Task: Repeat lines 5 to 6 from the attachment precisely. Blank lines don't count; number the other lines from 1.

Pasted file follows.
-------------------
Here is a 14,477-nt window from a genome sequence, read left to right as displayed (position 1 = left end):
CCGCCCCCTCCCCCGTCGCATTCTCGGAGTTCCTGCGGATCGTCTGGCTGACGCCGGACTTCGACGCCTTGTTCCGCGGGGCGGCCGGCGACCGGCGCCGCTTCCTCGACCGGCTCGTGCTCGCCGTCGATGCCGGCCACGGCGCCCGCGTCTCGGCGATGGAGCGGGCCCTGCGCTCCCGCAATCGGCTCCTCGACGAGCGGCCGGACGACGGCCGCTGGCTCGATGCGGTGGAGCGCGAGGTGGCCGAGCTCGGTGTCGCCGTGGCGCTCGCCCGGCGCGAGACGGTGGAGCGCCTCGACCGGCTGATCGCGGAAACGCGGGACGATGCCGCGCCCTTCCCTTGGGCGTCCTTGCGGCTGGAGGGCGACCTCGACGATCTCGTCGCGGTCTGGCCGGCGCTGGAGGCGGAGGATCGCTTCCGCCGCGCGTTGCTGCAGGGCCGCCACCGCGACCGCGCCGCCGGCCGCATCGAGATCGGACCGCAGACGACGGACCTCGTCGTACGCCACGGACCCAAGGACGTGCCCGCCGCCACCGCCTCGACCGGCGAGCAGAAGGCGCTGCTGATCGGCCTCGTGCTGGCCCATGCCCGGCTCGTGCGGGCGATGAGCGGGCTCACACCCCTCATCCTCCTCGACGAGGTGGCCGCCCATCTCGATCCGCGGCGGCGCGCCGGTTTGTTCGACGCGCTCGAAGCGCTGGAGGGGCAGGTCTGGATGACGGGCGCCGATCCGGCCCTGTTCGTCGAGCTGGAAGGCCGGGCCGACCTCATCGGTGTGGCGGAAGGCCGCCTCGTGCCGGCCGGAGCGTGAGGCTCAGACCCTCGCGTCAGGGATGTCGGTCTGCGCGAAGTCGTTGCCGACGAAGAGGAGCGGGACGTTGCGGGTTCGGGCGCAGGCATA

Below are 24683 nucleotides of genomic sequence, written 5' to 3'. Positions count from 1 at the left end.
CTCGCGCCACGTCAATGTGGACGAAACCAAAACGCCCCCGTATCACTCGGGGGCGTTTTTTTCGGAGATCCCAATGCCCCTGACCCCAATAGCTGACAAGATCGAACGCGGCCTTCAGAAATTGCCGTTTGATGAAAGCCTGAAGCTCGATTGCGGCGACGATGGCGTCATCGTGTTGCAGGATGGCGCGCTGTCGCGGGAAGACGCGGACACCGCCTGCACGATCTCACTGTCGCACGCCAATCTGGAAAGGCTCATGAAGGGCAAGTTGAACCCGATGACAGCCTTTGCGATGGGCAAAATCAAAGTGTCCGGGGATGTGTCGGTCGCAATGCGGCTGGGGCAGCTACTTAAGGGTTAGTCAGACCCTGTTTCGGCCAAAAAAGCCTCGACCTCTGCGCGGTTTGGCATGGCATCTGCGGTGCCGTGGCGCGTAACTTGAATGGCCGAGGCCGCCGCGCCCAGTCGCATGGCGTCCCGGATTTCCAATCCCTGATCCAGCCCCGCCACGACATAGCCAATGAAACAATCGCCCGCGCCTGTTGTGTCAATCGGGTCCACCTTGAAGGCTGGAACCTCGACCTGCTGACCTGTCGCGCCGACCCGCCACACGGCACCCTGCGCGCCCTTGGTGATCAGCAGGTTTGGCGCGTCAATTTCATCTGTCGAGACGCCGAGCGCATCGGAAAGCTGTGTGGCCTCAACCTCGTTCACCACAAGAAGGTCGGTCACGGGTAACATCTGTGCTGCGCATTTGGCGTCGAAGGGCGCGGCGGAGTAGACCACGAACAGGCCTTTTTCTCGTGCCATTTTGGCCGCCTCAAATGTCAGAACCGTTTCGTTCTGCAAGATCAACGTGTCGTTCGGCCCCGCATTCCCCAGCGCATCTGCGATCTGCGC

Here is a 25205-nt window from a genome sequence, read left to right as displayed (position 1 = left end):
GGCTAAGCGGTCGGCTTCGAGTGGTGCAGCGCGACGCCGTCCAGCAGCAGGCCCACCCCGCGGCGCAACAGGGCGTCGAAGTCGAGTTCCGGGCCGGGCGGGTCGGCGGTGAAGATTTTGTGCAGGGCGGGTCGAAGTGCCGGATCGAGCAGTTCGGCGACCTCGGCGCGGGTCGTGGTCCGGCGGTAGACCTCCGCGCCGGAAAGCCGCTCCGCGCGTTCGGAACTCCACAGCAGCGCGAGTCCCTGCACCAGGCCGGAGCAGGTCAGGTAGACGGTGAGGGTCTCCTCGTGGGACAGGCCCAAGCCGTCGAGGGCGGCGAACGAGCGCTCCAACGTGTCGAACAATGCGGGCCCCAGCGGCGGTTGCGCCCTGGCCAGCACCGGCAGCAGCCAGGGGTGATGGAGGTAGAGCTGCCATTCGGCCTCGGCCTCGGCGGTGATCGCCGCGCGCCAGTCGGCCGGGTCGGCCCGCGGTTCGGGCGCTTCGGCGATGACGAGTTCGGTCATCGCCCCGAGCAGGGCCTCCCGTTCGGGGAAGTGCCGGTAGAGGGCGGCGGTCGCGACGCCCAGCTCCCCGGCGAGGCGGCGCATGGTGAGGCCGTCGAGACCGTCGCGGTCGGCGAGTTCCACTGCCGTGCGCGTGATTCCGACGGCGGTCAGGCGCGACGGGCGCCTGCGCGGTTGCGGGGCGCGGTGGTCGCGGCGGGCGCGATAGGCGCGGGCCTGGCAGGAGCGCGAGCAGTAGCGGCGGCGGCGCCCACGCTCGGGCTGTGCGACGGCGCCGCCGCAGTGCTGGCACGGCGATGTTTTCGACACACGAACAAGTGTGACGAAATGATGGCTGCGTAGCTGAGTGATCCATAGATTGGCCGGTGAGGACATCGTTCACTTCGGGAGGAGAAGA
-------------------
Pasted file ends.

Here is a 25205-nt window from a genome sequence, read left to right as displayed (position 1 = left end):
GGCTAAGCGGTCGGCTTCGAGTGGTGCAGCGCGACGCCGTCCAGCAGCAGGCCCACCCCGCGGCGCAACAGGGCGTCGAAGTCGAGTTCCGGGCCGGGCGGGTCGGCGGTGAAGATTTTGTGCAGGGCGGGTCGAAGTGCCGGATCGAGCAGTTCGGCGACCTCGGCGCGGGTCGTGGTCCGGCGGTAGACCTCCGCGCCGGAAAGCCGCTCCGCGCGTTCGGAACTCCACAGCAGCGCGAGTCCCTGCACCAGGCCGGAGCAGGTCAGGTAGACGGTGAGGGTCTCCTCGTGGGACAGGCCCAAGCCGTCGAGGGCGGCGAACGAGCGCTCCAACGTGTCGAACAATGCGGGCCCCAGCGGCGGTTGCGCCCTGGCCAGCACCGGCAGCAGCCAGGGGTGATGGAGGTAGAGCTGCCATTCGGCCTCGGCCTCGGCGGTGATCGCCGCGCGCCAGTCGGCCGGGTCGGCCCGCGGTTCGGGCGCTTCGGCGATGACGAGTTCGGTCATCGCCCCGAGCAGGGCCTCCCGTTCGGGGAAGTGCCGGTAGAGGGCGGCGGTCGCGACGCCCAGCTCCCCGGCGAGGCGGCGCATGGTGAGGCCGTCGAGACCGTCGCGGTCGGCGAGTTCCACTGCCGTGCGCGTGATTCCGACGGCGGTCAGGCGCGACGGGCGCCTGCGCGGTTGCGGGGCGCGGTGGTCGCGGCGGGCGCGATAGGCGCGGGCCTGGCAGGAGCGCGAGCAGTAGCGGCGGCGGCGCCCACGCTCGGGCTGTGCGACGGCGCCGCCGCAGTGCTGGCACGGCGATGTTTTCGACACACGAACAAGTGTGACGAAATGATGGCTGCGTAGCTGAGTGATCCATAGATTGGCCGGTGAGGACATCGTTCACTTCGGGAGGAGAAGA